Should I Accept the Settlement Offer From the Debt Collection Agency?

“Dear Steve,

Do You Have a Question You'd Like Help With? Contact Debt Coach Damon Day. Click here to reach Damon.

Until five years ago, I had been having horrible credit problems. I stopped paying everything from the past, and started living without credit, spending within my means. Almost everything has fallen off my credit report, since most are over 7 years old. I have one bad account that is only five years old. I received an offer to settle from a collection agency (not the original creditor) for 50%. My question is, will taking advantage of the settlement offer “reset” the seven-year period on my credit report (showing I settled for less than the amount owed for the *next* seven years)? Or will it just show as paid, and fall off in two years? If settling will reset the seven years, I just won’t pay it and I’ll wait for it to fall off in two years.

Should I accept a settlement offer from a collection agency?”

When you accept and pay the settlement it should be reported that the amount you paid in the settlement as paid and the amount forgiven as a bad debt. Regardless this should fall off your consumer credit report no longer than 7.5 years from the time it was first reported delinquent by the original creditor.

If you do decide to take them up on their offer, be sure to get the agreement in writing before you send the payment and keep that letter in a safe place in case someone tries to collect the balance later.

While it sounds like you are doing a good job of living within your means now, I’m concerned that you have not done anything to rebuild your credit. A good credit score leads to less expensive insurance and financial products you may need in the future like a car loan or mortgage. Please read my guide to help you easily rebuild your credit.

Please post your responses and follow-up messages to me on this in the comments section below.

Damon Day - Pro Debt Coach

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Steve Rhode is the Get Out of Debt Guy and has been helping good people with bad debt problems since 1994. You can learn more about Steve, here.
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4 thoughts on “Should I Accept the Settlement Offer From the Debt Collection Agency?”

  1. I stopped paying all the old stuff when I started college seven years ago. Now that almost everything has fallen off my report, I have gotten some credit. This past Christmas, I was able to open store credit cards from HH Gregg, Wal*Mart, and Amazon, as well as an unsecured Discover card. I pay off all balances every month. I have also been paying three student loans for the last five years, having never missed a payment (and even paying one of them off early!). I hope to buy my first house as soon as this last blemish is gone. My goal with credit is to NEVER pay a late fee or non-mortgage or non-student loan interest EVER again!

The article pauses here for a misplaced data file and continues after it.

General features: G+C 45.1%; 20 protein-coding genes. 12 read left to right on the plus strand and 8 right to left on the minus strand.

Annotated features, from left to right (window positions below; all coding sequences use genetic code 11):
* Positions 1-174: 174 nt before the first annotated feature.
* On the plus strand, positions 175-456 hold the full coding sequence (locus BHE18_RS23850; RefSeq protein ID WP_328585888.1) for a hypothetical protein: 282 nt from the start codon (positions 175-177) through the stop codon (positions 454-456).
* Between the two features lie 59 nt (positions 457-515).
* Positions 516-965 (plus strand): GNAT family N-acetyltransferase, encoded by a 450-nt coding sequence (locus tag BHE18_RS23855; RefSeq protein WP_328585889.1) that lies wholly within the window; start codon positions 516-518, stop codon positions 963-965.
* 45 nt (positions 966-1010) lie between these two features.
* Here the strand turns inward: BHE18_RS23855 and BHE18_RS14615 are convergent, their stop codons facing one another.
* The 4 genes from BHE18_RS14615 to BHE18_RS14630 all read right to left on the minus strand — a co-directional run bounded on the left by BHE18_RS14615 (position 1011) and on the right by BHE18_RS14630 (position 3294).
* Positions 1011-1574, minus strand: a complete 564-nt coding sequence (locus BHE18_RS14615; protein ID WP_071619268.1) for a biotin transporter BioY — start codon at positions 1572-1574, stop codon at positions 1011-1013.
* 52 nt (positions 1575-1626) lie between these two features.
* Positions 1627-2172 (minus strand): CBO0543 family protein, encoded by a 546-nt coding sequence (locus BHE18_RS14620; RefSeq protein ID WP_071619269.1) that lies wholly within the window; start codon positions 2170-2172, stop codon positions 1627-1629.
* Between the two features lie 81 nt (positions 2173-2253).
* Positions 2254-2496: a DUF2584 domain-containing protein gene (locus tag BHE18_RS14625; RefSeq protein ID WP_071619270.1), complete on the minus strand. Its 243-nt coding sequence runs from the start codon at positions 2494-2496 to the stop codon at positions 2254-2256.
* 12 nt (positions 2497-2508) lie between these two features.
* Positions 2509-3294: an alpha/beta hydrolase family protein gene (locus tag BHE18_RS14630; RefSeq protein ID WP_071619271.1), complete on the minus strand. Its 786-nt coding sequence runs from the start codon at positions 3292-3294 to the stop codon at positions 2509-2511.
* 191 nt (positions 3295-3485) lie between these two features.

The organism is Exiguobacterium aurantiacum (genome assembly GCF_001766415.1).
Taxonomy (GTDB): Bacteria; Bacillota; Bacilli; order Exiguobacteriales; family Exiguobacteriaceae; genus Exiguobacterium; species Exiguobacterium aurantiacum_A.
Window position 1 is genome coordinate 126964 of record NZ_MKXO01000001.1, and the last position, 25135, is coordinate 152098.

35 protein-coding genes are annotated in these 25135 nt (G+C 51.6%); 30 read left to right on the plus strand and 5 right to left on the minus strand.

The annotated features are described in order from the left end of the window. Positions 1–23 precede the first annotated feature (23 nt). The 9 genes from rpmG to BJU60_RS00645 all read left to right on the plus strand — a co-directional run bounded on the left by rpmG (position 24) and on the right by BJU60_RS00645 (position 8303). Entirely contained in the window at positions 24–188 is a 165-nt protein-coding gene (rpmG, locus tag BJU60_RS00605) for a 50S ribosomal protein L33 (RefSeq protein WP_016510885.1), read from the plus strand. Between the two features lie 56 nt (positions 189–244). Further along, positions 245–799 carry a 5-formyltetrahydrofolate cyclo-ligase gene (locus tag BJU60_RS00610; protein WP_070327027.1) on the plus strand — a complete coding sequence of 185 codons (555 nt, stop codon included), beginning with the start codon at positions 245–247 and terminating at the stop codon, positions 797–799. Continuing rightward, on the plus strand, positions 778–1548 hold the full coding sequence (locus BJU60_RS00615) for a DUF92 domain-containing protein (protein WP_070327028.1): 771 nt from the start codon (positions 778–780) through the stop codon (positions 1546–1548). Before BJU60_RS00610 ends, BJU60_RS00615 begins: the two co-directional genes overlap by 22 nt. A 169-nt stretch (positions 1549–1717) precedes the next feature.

• Be aware, store cards and student loans carry less credit rebuilding power than a major unsecured credit card. Store cards and gas cards primarily can be a sign nobody else will touch you to potential future creditors. Make sure the Discover card is reporting to the credit bureaus and that should help.

      Sounds like you learned some good lessons. What is your credit score today?

      • The Wal*Mart card gives me a credit score every month; it reported 624 last month, and 635 this month. I was working with a used car salesman, and the three denial letters I got reported scores of 607, 636 and 673. I ended-up not buying a car, deciding to “make payments to myself” instead to save for one. I live in a city and have had few problems living without a car for the last two years. I’ve got an awesome circle of friends; I provide the best parties, they drive me around when I really need it.

        • My wife and I only have one car. I wish I lived in an area where zip car was available but have you considered just a daily car rental when you need one? A compact car is very cheap to rent.

          Looks like that guide I sent you the link for will accelerate your credit rebuilding. Others have reported good results with it. Best yet, it doesn’t put you in any debt.


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